The VCU network is the foundation of the University's technology services. The University has built a high capacity network that connects the Monroe Park Campus, the MCV Campus and the VCU Computer Center in downtown Richmond. The network backbone has the capacity of 10 Gbps (gigabits per second) and connects all of the core and distribution routers. All routers have dual paths and are meshed to provide redundancy and failover capabilities. In addition, the primary network router is replicated between the VCU Computer Center and a secondary computer center in Harris Hall on the Monroe Park Campus allowing rapid failover in the event of major failure of the primary system.
VCU has two independent connections for the internet, one through the VCU Computer Center and one through Harris Hall, with different vendors and different paths out of Richmond totaling 3.5 Gbps of capacity. These dual paths provide redundancy and disaster recovery capacity to maintain internet access during a major emergency event. VCU also has a 10 Gbps fiber link to Northern Virginia for its connections to Internet2 and the National LamdaRail (NLR).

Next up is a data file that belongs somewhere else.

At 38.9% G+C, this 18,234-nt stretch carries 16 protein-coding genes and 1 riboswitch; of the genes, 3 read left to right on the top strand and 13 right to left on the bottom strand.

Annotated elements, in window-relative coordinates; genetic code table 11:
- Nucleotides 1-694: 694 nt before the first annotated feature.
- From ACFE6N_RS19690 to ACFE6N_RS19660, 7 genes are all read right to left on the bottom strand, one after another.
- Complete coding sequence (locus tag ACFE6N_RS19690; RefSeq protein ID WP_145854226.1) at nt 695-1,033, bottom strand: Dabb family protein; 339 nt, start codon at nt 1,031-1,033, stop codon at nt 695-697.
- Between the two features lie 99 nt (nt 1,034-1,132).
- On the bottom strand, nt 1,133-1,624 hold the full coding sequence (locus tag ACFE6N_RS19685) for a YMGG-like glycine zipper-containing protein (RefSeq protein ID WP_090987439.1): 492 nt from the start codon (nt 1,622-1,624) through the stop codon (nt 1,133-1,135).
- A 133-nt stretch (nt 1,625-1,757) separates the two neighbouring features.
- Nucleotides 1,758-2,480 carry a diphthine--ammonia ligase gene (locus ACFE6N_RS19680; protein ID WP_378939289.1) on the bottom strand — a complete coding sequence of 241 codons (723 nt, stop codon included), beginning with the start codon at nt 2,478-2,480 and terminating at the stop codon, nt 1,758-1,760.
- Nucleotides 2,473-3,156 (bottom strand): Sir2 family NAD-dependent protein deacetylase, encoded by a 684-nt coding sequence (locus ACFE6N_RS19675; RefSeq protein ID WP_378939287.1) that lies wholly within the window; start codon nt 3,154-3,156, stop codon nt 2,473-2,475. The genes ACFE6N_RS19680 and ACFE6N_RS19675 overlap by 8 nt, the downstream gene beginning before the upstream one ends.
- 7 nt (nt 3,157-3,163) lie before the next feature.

Within the two campuses, buildings are connected to the backbone at 1 Gbps or 10 Gbps speeds. The University has a multiphase project underway to increase speeds to 1 Gbps to each network port from the current 10 or 100 Mbps.
VCU has extensive wireless coverage across University building and outdoor spaces. The 1,617 wireless access points serve approximately 75% of University spaces. However, close to 99% of student areas are covered including classrooms, residence halls, student commons and libraries. VCU runs two wireless networks: 1. SafeNet for students, faculty and staff which is encrypted and requires authentication, and 2. VCUGuest Wireless, an open, unencrypted network for visitors and other short-term needs.
The 12 student residence halls on both campuses have extensive networking. There is a wired port for each bed space. In addition, each residence hall is covered entirely by the wireless network.
This article was updated: 11/14/2013